27. Langmoen IA, Lundar T, Vatne K, Hovind KH (1992) Occurrence and management of fractured peripheral catheters in CSF shunts. Childs Nerv Syst 8:222–225CrossRefGoogle Scholar
  28. Leibrock L, Baker R, Uematsu S (1975) Simulated acute appendicitis secondary to ventriculoperitoneal shunt. Surg Neurol 4:481–482PubMedGoogle Scholar
  29. Lejeune JP, Sion P, Combelles G, Dhellemmes P, Torrealba JG (1983) Peritoneal CSF pseudocysts. Rare complication of ventriculo-peritoneal shunts. Neurochirurgie 30:235–223Google Scholar
  30. Magee JF, Barker NE, Blair GK, Steinbok P (1996) Inguinal herniation with glial implants: possible complication of ventriculoperitoneal shunting. Pediatr Pathol Lab Med 16:591–596CrossRefGoogle Scholar
  31. May P, Sgouros S (2010) Treatment of hydrocephalus in the modern era (1950s–current date). In: Mallucci C, Sgouros S (eds) Cerebrospinal fluid disorders. Informa Healthcare Publisher, New York, 63–66Google Scholar
  32. Mazza C, Pasqualin A, Da Pian R (1980) Results of treatment with ventriculoatrial and ventriculoperitoneal shunt in infantile nontumoral hydrocephalus. Childs Brain 7:1–14PubMedGoogle Scholar
  33. Moss SD, Pattisapu JV, Walker ML (1988) Use of the peritoneal trocar in pediatric shunt procedures. Concepts Pediatr Neurosurg 8:23–28Google Scholar
  34. Nakagaki H, Matsunaga M, Maeyama R, Mizoguchi R (1979) Intraperitoneal pseudocyst after ventriculoperitoneal shunt. Surg Neurol 11:447–450PubMedGoogle Scholar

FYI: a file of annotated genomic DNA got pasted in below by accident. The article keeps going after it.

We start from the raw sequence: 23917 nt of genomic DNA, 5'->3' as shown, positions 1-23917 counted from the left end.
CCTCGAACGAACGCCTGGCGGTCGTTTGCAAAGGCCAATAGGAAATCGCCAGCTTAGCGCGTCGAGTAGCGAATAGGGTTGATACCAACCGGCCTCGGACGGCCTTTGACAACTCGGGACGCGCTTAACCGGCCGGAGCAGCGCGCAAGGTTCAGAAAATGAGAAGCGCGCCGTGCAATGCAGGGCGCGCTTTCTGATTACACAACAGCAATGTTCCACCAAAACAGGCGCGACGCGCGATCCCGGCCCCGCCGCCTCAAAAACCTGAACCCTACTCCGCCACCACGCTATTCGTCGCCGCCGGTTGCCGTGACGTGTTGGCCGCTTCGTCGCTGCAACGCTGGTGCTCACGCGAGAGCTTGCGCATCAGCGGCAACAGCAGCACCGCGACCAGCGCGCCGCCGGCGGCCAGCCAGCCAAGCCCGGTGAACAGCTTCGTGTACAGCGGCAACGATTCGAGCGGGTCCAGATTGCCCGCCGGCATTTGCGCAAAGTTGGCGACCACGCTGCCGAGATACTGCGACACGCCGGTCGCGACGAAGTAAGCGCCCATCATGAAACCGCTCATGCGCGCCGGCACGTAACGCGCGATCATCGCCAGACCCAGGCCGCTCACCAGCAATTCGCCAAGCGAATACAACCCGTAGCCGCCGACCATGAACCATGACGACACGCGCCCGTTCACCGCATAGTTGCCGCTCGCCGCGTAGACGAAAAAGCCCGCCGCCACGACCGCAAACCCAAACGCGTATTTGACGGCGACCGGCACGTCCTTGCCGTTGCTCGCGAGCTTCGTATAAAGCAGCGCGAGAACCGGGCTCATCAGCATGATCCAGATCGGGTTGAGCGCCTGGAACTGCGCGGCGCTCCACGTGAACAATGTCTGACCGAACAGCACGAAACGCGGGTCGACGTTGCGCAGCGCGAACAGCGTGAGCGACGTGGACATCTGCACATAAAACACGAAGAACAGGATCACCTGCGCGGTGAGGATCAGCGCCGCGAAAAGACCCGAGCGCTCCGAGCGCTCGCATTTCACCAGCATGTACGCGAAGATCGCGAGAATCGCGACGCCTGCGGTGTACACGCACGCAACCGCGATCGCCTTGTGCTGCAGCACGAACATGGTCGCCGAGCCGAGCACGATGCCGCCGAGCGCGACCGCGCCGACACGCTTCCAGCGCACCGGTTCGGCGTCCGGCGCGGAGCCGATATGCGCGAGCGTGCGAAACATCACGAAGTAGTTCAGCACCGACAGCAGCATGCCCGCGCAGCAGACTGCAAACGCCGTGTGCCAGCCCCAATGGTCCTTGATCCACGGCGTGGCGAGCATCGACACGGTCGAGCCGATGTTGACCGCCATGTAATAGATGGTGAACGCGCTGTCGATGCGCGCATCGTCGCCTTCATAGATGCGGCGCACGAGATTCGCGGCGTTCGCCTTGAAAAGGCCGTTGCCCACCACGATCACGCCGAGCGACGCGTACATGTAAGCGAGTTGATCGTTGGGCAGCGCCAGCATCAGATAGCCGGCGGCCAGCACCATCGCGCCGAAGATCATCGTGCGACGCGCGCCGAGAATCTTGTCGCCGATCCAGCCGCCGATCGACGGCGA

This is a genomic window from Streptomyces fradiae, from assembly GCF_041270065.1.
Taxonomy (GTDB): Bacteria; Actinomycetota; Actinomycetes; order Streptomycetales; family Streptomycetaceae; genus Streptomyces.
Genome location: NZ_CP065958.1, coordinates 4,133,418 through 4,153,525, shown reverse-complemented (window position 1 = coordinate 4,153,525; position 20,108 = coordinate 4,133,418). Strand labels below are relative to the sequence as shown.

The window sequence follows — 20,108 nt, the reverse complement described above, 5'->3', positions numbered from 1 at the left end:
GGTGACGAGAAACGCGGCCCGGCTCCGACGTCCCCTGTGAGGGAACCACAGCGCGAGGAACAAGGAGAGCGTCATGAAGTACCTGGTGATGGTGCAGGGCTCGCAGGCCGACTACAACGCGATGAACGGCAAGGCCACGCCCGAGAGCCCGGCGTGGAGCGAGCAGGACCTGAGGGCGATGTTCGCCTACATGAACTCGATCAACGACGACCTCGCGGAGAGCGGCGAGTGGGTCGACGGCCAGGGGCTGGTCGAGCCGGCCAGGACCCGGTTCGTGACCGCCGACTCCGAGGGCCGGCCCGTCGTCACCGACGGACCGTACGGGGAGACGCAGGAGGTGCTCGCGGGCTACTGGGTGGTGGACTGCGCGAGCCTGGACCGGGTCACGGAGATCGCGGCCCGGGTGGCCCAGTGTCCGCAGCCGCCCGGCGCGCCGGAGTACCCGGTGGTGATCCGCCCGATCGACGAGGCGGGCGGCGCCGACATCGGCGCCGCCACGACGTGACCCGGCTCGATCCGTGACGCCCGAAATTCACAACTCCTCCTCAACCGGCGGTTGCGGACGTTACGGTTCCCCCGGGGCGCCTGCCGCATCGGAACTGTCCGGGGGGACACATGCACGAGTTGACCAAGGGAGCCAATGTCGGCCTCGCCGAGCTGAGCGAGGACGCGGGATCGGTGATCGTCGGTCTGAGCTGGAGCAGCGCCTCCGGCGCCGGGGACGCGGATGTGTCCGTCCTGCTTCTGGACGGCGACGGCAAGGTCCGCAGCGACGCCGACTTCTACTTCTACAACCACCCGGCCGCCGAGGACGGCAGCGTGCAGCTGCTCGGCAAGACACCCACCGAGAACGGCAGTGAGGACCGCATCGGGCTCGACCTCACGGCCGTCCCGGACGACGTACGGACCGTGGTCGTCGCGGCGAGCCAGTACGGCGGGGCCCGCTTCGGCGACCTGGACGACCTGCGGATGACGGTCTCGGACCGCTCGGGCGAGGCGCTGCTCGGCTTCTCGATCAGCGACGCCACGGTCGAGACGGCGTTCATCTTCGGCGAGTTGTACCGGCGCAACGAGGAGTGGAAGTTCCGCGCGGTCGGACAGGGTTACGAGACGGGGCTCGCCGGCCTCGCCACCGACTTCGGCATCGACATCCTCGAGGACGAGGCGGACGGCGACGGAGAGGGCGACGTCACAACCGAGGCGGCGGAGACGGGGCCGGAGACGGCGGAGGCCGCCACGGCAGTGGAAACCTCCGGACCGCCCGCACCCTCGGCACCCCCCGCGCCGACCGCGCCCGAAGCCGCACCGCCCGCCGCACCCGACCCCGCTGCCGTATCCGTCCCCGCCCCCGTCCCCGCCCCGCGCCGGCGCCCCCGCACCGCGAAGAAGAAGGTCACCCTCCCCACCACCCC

35. Oatridge A, Holdcroft A, Saeed N, Hajnal JV, Puri BK, Fusi L, Bydder GM (2002) Change in brain size during and after pregnancy: study in healthy women and women with preeclampsia. Am J Neuroradiol 23:19–26PubMedGoogle Scholar
  36. Oi S, Shose Y, Oshio T, Matsumoto S (1987) Intragastric migration of a ventriculoperitoneal shunt catheter. Neurosurgery 21:255–257CrossRefGoogle Scholar
  37. Parry SW, Schuhmacher JF, Llewellyn RC (1975) Abdominal pseudocysts and ascites formation after ventriculoperitoneal shunt procedures: report of four cases. J Neurosurg 43:476–480CrossRefGoogle Scholar
  38. Patel CD, Matloub H (1973) Vaginal perforation as a complication of ventriculoperitoneal shunts. J Neurosurg 38:761–762CrossRefGoogle Scholar
  39. Piatt JH (1995) Cerebrospinal fluid shunt failure: late is different from early. Pediatr Neurosurg 23:133–139CrossRefGoogle Scholar
  40. Pieper R, Kager L (1982) The incidence of acute appendicitis and appendectomy. An epidemiological study of 971 cases. Acta Chir Scand 148:45–49PubMedGoogle Scholar
  41. Pomeranz S, Rapapport HZ, Umansky F, Shalit MN (1988) Technical note: the removal of free peritoneal catheters in the revision of ventriculoperitoneal shunts. Neurosurgery 22:436–438CrossRefGoogle Scholar
  42. Pompili A, Cianfriglia F (1979) Umbilical fistula as a complication of ventriculoperitoneal shunt. Surg Neurol 12:129–130PubMedGoogle Scholar
  43. Pumberger W, Löbl M, Geissler W (1998) Appendicitis in children with a ventriculoperitoneal shunt. Pediatr Neurosurg 28:21–26CrossRefGoogle Scholar
  44. Raskin J, Guillaume DJ, Ragel BT (2010) Laparoscopic-induced pneumocephalus in a patient with a ventriculoperitoneal shunt. Pediatr Neurosurg 46:390–391CrossRefGoogle Scholar
  45. Rekate HL, Yonas H, White RJ, Nulsen FE (1979) The acute abdomen in patients with ventriculoperitoneal shunts. Surg Neurol 11:442–445PubMedGoogle Scholar